Saturday, June 28, 2008

P1 Exclusive Series: Dealing with mentally ill citizens on patrol

Part 1: Signs, symptoms & strategies

By Dr. Laurence Miller

Signs and symptoms of abnormal behavior

In medicine, a sign is an objective observation or finding on a clinical examination. Examples include a limp while walking, high blood pressure on a cuff reading, or disorganized and delusional speech content during conversation. A symptom is a subjective experience that is reported by the patient, such as pain in the knee, throbbing headaches on exertion, or voices in his head telling him to fight off the evil forces threatening him.

A syndrome is a standard cluster of signs and symptoms that occur in a regular pattern, are typically associated with a particular causal factor, and/or occur in a particular subset of the population. Examples include degenerative arthritis of the knee in an ex-athlete, hypertensive headaches in an overweight woman with a high-salt diet, and paranoid schizophrenia in a homeless young man who abuses amphetamines and alcohol. A syndrome becomes a disorder when it interferes with important life functions of the patient, such as shortening life, decreasing the quality of health and well-being, or interfering with job, family, or social functioning.

Although different syndromes have different symptom clusters, there are some general signs of mental disorder that police officers should recognize (Pinizzotto & Deshazar, 1997; Russell & Beigel, 1990; Will & Peters, 2004).

General inappropriateness of behavior may be a sign of mental illness, although it may also be due to intoxication or even just youthful exuberance. Individuals with mental disorders tend to have their cognitive and behavioral gyroscopes set to extremes, characterized by either inflexibility and rigidity, or impulsivity and unpredictability. Emotions may range from elated to depressed, calm to panicked, and there may be an unnatural changeability of mood that is inconsistent with the circumstances. Attention, concentration, and memory may be impaired, either due to an organic brain syndrome or heightened distractibility from the anxiety of an internal dialogue. Severely disturbed subjects may be disoriented for time (“What day is this? Is it morning or afternoon?”), place (“Do you know where you are now? Where do you live?”), or person (“What’s your name? How old are you?”).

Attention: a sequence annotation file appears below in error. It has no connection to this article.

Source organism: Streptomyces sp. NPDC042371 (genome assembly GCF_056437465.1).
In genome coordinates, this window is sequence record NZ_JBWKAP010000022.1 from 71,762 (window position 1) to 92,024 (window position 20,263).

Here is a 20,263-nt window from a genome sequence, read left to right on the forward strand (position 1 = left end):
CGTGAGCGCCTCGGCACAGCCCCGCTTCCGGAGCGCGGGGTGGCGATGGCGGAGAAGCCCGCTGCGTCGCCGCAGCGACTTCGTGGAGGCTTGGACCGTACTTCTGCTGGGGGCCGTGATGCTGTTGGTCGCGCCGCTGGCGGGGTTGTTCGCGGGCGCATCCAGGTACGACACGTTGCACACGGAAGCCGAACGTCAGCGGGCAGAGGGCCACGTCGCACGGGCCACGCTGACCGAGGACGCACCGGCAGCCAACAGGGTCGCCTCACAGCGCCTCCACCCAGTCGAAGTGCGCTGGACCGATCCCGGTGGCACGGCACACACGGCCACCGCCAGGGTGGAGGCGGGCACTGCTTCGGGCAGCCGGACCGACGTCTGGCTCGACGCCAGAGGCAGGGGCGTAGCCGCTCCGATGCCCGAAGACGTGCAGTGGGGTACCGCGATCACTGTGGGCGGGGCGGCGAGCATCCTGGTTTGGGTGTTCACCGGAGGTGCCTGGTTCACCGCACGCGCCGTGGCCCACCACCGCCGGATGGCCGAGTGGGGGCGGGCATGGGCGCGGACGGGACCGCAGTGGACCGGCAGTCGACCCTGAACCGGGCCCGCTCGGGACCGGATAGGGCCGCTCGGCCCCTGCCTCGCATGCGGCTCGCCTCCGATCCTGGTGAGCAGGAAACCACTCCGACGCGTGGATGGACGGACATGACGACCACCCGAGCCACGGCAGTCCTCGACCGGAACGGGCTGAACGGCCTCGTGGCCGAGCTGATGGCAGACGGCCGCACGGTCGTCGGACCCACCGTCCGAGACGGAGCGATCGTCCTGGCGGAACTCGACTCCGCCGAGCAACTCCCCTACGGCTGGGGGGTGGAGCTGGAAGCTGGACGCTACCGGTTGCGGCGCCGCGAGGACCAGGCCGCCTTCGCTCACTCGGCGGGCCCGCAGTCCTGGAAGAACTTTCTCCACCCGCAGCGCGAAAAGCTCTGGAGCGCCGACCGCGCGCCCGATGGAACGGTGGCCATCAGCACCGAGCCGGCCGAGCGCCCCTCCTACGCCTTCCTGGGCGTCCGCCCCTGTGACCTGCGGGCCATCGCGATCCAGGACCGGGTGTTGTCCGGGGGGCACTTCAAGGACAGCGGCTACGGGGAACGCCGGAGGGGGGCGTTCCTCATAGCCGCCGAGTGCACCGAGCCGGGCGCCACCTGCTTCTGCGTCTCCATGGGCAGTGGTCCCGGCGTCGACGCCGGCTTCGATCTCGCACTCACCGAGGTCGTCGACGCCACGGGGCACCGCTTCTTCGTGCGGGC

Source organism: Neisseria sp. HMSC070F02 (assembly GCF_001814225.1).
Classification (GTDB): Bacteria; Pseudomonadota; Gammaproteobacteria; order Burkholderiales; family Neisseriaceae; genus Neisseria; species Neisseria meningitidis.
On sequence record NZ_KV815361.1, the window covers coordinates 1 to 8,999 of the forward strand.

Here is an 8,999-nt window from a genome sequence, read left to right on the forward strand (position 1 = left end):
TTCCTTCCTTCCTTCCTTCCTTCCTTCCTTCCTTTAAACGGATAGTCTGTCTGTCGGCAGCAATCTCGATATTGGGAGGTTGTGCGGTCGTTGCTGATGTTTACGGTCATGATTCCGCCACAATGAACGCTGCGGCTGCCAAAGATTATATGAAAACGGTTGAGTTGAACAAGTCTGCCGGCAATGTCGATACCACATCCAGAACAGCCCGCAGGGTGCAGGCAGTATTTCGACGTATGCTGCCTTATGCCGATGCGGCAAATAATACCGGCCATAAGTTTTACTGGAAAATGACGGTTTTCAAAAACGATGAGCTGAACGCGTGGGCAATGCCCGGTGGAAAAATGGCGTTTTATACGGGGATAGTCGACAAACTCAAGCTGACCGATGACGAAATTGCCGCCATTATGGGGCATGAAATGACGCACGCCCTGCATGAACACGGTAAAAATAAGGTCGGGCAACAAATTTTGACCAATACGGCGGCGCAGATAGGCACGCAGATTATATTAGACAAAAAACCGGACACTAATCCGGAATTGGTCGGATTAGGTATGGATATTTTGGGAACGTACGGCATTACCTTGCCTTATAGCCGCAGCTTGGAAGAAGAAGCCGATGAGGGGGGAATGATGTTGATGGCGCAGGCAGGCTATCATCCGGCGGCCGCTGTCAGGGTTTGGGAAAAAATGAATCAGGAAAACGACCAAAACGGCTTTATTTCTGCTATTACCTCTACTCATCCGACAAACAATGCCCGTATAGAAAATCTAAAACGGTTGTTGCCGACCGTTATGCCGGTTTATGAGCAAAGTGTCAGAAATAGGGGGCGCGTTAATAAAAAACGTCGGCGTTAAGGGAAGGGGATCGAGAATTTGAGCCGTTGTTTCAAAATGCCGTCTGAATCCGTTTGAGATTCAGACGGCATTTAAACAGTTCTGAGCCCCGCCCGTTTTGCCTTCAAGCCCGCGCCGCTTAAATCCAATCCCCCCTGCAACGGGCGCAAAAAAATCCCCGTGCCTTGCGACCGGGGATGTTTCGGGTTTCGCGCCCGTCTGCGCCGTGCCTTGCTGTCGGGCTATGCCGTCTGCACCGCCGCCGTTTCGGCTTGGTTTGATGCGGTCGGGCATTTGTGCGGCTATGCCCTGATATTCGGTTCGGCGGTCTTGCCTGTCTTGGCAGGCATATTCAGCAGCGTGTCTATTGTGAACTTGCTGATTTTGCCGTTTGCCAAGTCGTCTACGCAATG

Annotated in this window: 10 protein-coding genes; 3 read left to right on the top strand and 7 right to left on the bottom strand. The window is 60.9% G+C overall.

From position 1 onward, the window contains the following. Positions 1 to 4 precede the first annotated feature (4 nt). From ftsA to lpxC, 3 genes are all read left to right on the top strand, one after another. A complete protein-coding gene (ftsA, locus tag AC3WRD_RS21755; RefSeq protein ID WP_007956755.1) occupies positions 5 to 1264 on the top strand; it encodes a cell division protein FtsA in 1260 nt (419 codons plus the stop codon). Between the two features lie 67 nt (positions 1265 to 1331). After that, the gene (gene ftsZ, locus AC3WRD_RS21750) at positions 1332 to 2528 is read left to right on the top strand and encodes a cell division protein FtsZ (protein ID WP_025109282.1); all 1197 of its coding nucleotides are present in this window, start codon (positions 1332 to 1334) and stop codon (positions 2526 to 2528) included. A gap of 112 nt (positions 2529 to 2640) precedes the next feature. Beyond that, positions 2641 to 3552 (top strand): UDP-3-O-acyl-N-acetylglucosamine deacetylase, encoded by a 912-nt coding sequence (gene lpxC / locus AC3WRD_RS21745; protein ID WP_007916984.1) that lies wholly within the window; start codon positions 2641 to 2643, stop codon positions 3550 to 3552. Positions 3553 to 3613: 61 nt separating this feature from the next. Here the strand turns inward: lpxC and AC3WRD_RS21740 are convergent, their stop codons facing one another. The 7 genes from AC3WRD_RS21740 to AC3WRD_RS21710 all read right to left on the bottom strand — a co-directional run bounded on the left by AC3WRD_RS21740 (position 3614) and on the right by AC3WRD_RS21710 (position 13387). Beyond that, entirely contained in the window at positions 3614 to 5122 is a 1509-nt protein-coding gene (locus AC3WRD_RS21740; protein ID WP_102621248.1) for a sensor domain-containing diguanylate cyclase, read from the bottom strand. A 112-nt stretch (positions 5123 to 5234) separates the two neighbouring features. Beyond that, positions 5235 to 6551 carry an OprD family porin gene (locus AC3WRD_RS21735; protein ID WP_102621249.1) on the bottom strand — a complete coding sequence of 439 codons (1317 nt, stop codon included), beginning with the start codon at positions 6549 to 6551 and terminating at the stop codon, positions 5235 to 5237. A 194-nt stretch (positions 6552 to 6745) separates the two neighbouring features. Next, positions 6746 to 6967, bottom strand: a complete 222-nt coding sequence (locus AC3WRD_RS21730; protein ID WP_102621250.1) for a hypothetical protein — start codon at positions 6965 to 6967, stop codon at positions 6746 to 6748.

Speech may be tangential, flitting from topic to topic without a clear connection between them, or it may be circumstantial, remaining on, or returning to, the same topic, even after the conversation has moved on. Perseveration refers to abnormal persistence or repetition of speech or behavior. Pressured speechabnormally slow, occurs in a rapid-fire, jumbled form, as if the person is rushing to spill out all the words as fast as possible; conversely, speech output may seem as if the subject is weighing and measuring every word.

Aphasia refers to a group of organic language disorders characterized by various disturbances in comprehension and expression. Most commonly seen in elderly persons with strokes or dementia, subjects with receptive aphasia fail to comprehend normal speech, and may appear to be ignoring or defying the officer’s commands. The speech output of subjects with expressive aphasia may seem garbled and confused, and in severe cases may be limited to one- or two-word answers that are off the mark. Aprosodia refers to an abnormally flat and unexpressive tone and cadence of speech, even where the vocabulary and grammar are essentially intact. Some subjects may remain completely mute, either due to organic language disturbance or psychotic fear of saying anything. Remember, too, that perfectly healthy suspects may clam up to avoid incriminating themselves or just to be obstinate.